Asha Siad and Roda Siad, directors, 19 Days, National Film Board of Canada, Montreal, Quebec, 2016. https://www.nfb.ca/film/19_days/.
As I watched the short National Film Board (NFB) documentary 19 Days, I was carried back to discussions with my Opa (grandfather) about what it was like when his family lived in Russia. He would speak with a mixture of joy and sadness of the life he’d had and the life he’d lost. When he spoke of the events that forced his family to leave the farm, of being refugees and of the long trip to Canada, his tone changed from nostalgia and grief to determination and gratitude. He talked not only of the difficulties and the suffering but also of the hope and the help that his family received from others along the way.
In the wonderful palace of a child’s mind, these stories became my stories. The sadness for a country lost was part of my understanding when I thought of Russia, though the events took place half a century before my birth and half a world away. These stories shaped not only my sense of geography but also my sense of identity; I was part of a people that moved. We are a people who are not rooted to a place but to an idea, or maybe better stated, a faith. Who we are is more important than where we are. Tied with this identity came a sense of humility; we had needed help and we had received it. Opa told me of the time that the family had received a bit of bread from Mennonite Central Committee while still in Russia. There was no shame in the telling but instead a gratefulness and a corresponding responsibility to help others who might be in need.
I had not thought about Opa’s stories for a long time, but they came rushing back to me as I watched 19 Days, directed and produced by two Somali-Canadian journalists—Asha and Roda Siad. The film gives a glimpse of new immigrants arriving in Canada and staying in a center for nineteen days to help with their adjustment to Canada; families of different sizes coming from different situations prepare for a new beginning in a new country. The film shows the extraordinary moments of transformation though the ordinary tasks of acquiring clothing, learning a new language, and talking to people back home. Viewers are offered a glimpse of the beginning of what must have been both terrifying and exhilarating life-changing experiences. While some families seemed excited, others were still touched by uncertainty; yet all had the determination that I imagine my great-grandparents and their children had. Despite different appearances, cultures, and faiths, it is easy to see the commonality of their story and my grandparents’.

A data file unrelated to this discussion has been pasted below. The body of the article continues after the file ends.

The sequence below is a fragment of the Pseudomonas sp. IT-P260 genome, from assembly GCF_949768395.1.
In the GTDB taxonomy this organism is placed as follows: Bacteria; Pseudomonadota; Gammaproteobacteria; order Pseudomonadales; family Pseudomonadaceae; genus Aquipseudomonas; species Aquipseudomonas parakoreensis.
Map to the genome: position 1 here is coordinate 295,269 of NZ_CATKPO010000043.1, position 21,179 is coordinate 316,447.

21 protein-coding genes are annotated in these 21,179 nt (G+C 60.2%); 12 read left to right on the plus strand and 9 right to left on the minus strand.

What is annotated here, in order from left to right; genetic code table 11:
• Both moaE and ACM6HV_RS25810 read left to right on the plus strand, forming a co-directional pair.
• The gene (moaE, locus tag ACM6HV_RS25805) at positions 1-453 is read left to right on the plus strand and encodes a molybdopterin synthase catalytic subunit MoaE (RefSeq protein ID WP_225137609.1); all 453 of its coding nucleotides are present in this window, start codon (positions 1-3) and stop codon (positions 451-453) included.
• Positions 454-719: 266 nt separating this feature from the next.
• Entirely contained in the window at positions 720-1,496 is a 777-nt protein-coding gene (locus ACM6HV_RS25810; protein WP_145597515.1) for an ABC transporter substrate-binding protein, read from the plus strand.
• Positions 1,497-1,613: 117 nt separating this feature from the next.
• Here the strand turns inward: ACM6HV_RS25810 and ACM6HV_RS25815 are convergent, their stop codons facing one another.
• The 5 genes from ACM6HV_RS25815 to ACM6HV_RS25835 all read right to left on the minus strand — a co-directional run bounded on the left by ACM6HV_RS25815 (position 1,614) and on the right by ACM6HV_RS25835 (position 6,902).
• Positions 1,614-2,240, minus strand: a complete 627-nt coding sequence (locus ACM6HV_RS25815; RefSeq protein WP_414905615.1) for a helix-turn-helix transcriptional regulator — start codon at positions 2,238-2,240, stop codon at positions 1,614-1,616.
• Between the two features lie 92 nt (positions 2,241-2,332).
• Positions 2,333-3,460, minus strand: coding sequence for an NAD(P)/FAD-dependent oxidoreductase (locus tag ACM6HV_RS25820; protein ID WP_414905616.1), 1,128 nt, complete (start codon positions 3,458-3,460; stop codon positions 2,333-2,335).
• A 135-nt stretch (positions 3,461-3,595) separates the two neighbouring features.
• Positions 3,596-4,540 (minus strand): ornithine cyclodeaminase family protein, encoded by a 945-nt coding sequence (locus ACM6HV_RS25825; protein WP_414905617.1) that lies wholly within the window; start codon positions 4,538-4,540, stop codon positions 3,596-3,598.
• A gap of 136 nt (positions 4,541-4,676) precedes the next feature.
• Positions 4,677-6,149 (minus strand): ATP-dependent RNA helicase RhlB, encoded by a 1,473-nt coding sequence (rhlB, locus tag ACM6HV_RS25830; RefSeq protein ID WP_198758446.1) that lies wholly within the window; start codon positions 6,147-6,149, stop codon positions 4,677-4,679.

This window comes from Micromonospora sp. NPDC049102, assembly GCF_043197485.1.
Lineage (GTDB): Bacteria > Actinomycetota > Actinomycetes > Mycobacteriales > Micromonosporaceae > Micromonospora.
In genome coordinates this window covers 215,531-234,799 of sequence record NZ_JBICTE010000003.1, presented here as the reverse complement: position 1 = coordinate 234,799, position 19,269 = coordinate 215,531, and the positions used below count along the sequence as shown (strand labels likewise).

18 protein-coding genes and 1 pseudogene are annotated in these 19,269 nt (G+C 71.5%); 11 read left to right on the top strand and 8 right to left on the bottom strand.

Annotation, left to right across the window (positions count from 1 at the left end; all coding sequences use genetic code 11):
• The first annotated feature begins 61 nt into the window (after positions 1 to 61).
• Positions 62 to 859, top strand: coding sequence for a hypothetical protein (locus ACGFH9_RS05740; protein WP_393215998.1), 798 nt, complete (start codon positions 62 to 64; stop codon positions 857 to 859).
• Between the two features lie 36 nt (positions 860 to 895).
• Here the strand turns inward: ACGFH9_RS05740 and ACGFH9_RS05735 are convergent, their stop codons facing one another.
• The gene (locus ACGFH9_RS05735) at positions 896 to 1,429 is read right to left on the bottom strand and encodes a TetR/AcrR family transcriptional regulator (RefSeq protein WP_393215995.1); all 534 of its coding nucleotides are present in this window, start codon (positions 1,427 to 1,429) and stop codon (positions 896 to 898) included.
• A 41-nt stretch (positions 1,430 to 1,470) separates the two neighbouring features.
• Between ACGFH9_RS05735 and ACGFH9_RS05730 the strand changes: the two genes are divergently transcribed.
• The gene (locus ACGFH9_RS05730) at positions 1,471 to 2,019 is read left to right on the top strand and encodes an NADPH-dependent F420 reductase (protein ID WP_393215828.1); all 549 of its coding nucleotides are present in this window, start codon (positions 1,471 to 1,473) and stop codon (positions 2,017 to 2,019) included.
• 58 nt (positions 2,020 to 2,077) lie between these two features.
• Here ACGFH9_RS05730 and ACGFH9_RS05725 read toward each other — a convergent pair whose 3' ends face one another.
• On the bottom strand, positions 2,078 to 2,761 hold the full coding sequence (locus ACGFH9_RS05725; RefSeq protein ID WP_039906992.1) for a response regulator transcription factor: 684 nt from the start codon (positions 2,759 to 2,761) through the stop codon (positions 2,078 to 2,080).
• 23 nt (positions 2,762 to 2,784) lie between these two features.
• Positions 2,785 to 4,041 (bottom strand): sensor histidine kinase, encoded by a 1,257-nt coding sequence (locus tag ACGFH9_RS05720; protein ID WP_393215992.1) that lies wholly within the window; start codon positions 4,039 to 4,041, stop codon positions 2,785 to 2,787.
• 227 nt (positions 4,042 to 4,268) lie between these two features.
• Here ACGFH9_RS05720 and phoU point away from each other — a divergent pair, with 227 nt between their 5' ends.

I am reminded of my duty to my grandparents’ memories and to the life they passed on to me—to pay it forward by helping others who are new to Canada. But even more, I am reminded of the calling of my faith to welcome the stranger, to provide a space for those who have lost their own space, and to be the arms and hands and heart of Christ to new arrivals. As others helped my family when they were newcomers, so now I would like to see myself and the church giving aid to those who are new to this place. The church should be marked by the same excitement and fear that the film shows in the new arrivals, as we see before us the chance to be renewed in these new relationships.
In the past few years, our church has had a chance to partner with other churches in sponsoring a few families to come to Canada. Each time, though not without challenges, it has been a rewarding experience for us to extend hospitality and to receive it in turn. Though some in our country may question the value of immigration and refugee sponsorship, we have found it to be as much a blessing for us as we hope it has been for the families we’ve supported. This practice of hospitality answers the call of our faith, and, for me at least, is a meaningful way to remember my own history.
GORDON DRIEDGER is the pastor of Peticodiac Mennonite Church, a community that works and worships in Westmorland County, New Brunswick, the traditional unceded territory of the Wolastoqiyik (Maliseet) and Mi’kmaq Peoples.